Magazine article Nation's Cities Weekly

Big-City Schools Begin to Ascend in Achievement

Magazine article Nation's Cities Weekly

Big-City Schools Begin to Ascend in Achievement

Article excerpt

Many of America's great cities can now begin to look skyward as urban public schools have begun to take flight in academic achievement.

Judging by state-mandated assessments, students in big-city school systems have advanced substantially over the past several years in math and reading, particularly in the elementary grades.

When comparing 2003 state test scores with the first year of the federal No Child Left Behind law in 2002, big-city school students have climbed significantly in math and reading.

Improvement of public school students who scored at or above proficiency levels on their respective state tests in fourth- and eighth-grade reading and math can be found in 61 urban school districts in 37 states.

The percentage of fourth graders in the Great City Schools reading at or above proficiency on their respective state tests increased from 42.9 percent in 2002 to 47.8 percent in 2003--a gain of almost 5 percentage points. And the percentage of fourth graders scoring at or above proficiency on their state math tests increased from 44.2 percent to 51.0 percent--a nearly 7 percentage point gain over the same period.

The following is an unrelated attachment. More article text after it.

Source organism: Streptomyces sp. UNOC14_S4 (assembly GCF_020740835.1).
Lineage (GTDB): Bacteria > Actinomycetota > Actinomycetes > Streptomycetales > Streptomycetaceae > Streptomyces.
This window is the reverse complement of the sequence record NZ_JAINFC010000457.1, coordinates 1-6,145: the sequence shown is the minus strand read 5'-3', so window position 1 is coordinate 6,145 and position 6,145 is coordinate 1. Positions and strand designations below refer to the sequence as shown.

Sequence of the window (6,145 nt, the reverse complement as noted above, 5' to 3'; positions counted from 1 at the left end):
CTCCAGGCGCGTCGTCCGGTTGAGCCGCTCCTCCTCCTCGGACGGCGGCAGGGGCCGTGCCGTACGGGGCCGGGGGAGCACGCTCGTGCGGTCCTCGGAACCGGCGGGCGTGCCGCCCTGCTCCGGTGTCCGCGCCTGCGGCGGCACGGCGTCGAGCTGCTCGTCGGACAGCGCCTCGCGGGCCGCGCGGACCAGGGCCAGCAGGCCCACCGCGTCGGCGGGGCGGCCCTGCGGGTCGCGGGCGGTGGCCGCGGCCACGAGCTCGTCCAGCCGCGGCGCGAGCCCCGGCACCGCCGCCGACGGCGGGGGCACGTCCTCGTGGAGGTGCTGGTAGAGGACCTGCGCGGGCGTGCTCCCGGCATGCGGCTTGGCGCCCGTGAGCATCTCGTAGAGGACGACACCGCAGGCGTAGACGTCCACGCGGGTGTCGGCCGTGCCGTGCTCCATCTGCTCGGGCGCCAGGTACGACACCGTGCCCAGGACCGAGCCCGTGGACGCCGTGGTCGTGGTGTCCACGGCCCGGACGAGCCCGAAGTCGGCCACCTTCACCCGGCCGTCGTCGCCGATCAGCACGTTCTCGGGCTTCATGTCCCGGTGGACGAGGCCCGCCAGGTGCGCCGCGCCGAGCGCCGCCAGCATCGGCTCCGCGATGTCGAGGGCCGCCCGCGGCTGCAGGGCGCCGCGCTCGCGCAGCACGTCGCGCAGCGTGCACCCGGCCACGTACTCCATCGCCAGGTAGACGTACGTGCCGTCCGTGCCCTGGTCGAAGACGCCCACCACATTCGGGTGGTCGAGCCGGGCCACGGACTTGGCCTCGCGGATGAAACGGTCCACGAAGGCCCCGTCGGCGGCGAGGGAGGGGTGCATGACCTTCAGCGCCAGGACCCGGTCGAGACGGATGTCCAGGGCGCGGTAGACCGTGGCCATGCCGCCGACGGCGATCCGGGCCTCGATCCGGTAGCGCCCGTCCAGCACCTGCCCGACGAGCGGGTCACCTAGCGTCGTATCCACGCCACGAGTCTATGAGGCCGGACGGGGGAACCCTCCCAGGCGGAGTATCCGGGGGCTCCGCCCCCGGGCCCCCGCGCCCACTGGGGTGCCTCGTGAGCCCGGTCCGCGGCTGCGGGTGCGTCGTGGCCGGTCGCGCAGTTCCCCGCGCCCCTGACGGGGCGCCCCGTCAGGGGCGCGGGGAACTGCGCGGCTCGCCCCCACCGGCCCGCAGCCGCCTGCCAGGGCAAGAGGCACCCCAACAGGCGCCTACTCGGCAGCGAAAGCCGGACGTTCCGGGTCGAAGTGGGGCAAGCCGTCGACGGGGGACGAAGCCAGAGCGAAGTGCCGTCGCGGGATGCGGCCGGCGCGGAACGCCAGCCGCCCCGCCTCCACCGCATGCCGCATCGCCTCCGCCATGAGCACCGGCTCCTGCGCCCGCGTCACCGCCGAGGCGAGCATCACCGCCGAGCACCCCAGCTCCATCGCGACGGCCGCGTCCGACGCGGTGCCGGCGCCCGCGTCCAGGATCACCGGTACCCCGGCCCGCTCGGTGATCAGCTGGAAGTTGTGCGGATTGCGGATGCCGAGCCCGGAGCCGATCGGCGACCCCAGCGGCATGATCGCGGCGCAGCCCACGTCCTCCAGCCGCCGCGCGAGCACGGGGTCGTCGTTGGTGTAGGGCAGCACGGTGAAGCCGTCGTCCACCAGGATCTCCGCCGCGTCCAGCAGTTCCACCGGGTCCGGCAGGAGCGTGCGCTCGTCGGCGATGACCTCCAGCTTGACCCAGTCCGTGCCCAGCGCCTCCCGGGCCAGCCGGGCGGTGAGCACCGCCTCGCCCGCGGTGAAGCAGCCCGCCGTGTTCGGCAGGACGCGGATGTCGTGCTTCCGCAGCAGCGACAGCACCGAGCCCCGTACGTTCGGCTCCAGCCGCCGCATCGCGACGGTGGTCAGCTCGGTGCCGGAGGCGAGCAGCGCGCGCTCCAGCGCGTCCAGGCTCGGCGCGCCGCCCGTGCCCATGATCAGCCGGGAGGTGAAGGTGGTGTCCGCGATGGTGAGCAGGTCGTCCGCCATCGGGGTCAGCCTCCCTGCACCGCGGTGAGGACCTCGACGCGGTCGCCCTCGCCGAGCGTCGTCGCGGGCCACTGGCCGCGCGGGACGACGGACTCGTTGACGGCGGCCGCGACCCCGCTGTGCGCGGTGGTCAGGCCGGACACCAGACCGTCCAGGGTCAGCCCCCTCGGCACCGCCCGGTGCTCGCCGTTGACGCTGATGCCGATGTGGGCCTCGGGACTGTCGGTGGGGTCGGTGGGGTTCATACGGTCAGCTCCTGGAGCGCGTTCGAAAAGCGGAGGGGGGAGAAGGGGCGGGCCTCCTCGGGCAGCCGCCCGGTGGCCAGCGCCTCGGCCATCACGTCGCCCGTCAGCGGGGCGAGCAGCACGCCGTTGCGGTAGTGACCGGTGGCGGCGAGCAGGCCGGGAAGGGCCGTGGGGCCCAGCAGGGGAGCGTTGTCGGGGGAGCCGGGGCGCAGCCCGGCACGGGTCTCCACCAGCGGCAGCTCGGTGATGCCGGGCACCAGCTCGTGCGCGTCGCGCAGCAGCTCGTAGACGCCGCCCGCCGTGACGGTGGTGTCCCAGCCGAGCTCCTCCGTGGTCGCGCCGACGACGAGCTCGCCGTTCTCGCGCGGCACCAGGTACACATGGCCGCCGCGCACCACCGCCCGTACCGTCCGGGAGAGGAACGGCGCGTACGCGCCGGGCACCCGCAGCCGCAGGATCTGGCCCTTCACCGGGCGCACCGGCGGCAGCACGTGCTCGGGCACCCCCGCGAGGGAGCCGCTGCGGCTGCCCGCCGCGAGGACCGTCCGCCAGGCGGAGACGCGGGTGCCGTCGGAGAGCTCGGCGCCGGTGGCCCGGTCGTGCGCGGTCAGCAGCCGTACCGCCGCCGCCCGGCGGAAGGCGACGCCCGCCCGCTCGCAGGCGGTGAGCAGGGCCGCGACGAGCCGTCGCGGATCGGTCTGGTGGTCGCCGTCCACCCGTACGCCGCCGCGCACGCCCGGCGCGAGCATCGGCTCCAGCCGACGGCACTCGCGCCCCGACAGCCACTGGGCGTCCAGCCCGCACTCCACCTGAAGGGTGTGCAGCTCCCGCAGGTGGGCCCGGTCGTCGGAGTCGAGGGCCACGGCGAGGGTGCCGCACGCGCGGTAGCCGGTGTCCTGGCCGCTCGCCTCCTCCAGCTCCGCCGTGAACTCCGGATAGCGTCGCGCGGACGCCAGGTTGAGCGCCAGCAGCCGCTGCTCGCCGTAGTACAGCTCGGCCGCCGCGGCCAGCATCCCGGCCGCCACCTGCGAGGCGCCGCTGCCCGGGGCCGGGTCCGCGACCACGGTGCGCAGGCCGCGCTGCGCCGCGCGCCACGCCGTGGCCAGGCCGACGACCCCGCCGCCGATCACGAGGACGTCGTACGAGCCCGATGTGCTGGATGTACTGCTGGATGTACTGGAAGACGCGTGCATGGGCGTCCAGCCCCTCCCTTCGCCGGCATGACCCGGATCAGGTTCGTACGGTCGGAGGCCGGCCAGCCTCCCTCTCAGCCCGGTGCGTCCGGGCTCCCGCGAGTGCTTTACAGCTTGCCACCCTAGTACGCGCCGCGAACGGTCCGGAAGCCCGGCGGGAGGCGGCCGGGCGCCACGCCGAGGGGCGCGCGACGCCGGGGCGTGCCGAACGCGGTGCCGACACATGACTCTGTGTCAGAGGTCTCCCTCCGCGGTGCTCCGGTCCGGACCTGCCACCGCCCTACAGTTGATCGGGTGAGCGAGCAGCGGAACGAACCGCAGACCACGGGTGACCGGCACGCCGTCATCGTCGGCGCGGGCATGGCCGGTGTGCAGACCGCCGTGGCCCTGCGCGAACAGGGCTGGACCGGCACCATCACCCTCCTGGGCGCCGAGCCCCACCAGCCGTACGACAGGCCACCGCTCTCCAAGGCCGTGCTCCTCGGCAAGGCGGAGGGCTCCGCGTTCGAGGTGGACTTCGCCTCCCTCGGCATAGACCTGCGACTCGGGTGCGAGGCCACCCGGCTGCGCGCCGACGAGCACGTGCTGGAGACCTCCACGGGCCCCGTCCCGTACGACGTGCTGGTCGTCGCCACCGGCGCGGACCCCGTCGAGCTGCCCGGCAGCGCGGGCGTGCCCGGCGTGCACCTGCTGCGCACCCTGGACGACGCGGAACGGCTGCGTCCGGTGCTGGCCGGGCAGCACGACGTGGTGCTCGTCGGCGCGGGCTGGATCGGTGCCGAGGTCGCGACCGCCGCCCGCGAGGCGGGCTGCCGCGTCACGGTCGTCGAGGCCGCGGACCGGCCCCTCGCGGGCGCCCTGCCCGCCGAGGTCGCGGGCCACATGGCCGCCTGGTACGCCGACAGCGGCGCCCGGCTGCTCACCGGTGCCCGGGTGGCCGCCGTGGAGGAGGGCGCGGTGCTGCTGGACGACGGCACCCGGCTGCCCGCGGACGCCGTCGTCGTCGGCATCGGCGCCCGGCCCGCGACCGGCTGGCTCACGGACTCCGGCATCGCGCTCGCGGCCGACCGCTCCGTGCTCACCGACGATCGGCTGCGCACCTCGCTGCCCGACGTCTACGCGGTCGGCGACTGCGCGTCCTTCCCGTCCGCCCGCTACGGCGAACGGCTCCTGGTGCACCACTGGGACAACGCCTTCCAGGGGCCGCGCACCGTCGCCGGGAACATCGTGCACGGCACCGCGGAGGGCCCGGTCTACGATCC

Reading scores among eighth graders were largely unchanged, however, and math scores increased by a modest 3 percentage points.

One can be confident of these and other trends, recently reported in the Council of the Great City Schools' "Beating the Odds" report, because they correspond so closely to reading results from the 2003 Trial Urban District Assessment (TUDA).

These data showed that the nation's largest central city school districts posted statistically significant gains in reading on the National Assessment of Educational Progress (NAEP) between 2002 and 2003, but showed little headway among eighth graders.

Improved reading performance among urban fourth graders did not occur solely between 2002 and 2003, of course. …

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